William the Lion

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William the Lion,

1143–1214, king of Scotland (1165–1214), brother and successor of Malcolm IV. Determined to recover Northumbria (lost to England in 1157), he supported the rebellion (1173–74) of the sons of Henry II of England. The result was that he was captured by Henry, who forced him to sign the Treaty of Falaise (1174), making Scotland a feudal possession of England. Released in 1175, he immediately asked the pope to declare the Scottish church free of English domination. A quarrel with the pope delayed the decision, but, in 1188, Pope Clement III declared the church in Scotland subject only to Rome. In 1189, William was able to buy annulment of the Treaty of Falaise from Richard I of England for 10,000 marks. After the succession (1199) of King John in England, William once more demanded the restoration of Northumbria but was finally forced (1209) by show of arms to abandon the claim. William put down several revolts within Scotland and furthered somewhat the process of feudalization in the kingdom. His alliance (1168) with Louis VII of France began a long friendship between France and Scotland, later to be known as the Auld Alliance. He was succeeded by his son, Alexander II.
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References in periodicals archive ?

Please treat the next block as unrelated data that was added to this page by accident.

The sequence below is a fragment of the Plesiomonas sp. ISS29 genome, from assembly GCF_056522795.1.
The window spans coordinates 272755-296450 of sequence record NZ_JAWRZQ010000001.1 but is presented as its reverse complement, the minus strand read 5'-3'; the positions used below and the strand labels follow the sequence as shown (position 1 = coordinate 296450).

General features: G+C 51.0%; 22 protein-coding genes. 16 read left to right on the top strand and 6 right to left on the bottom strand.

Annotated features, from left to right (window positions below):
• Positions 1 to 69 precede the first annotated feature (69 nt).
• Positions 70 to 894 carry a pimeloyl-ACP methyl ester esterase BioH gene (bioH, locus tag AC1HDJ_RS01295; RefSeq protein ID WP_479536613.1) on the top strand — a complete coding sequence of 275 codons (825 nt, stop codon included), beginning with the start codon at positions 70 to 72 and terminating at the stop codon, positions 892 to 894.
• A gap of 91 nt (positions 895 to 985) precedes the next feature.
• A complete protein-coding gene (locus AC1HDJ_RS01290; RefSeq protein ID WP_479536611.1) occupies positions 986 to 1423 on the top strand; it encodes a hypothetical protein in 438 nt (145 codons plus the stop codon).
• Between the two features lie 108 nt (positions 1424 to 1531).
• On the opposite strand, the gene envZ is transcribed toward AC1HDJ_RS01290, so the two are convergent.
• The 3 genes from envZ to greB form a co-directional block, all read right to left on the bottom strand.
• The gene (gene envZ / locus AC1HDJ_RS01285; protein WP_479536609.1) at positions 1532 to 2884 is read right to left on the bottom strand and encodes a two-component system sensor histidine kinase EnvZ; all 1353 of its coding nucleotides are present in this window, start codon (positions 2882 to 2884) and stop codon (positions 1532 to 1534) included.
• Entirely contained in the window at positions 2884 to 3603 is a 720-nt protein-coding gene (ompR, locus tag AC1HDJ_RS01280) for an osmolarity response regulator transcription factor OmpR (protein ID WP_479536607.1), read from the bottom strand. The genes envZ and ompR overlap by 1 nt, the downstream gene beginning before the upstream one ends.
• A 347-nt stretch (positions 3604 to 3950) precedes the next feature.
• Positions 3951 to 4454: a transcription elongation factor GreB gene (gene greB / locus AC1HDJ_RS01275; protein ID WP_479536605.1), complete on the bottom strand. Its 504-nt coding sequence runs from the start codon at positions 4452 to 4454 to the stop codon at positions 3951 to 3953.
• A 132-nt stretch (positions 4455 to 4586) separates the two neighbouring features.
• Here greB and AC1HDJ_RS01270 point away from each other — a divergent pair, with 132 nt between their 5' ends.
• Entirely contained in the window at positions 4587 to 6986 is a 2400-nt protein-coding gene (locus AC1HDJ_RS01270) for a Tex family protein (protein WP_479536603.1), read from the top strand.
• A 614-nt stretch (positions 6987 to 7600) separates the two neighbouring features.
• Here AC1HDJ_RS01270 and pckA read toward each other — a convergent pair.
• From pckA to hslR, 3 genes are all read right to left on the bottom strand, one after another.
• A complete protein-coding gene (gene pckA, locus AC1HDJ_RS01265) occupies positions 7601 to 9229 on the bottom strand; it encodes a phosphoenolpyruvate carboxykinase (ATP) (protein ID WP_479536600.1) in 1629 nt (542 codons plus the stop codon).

In Perth, councillors pointed to an 800-year-old charter granted by King William the Lion and urged the Executive to carry the fight on their behalf.
The simulation before yesterday's first race at Beverley showed Cashiki forging clear in the final furlong and the crowd cheered as the commentator called her the winner by some three and a half lengths from William The Lion, who edged out Lammoski for second.
Prudhoe Castle was besieged unsuccessfully in 1177 and 1174 by the Scottish King William the Lion, who was later intercepted by the d'Umfravilles and captured near Alnwick.
His most prestigious win came in the 1973 Tennent Trophy at Ayr but he also won the William The Lion Handicap at Lanark by 25 lengths!
It was not such a good day for rider Carl Lowther, who was given a three-day ban (May 15-17) for irresponsible riding of a minor nature on William The Lion in Salim's race.
An out-and-out stayer, Braemar won Scotland's longest race, the William the Lion Handicap over 2m 4f, at Lanark in 1974 ridden by Eric Apter.
Ten detached villas are to be built at the development in Chryston, Lanarkshire, with an outlook over Grade A-listed Bedlay Castle, which dates its history to the 12th century and William the Lion.
Borders tourist board boss Riddell Graham said: "The Scots were forced to hand Berwick over to the English in 1174 to buy the freedom of King William the Lion, whom they were holding to ransom for 10,000 merks.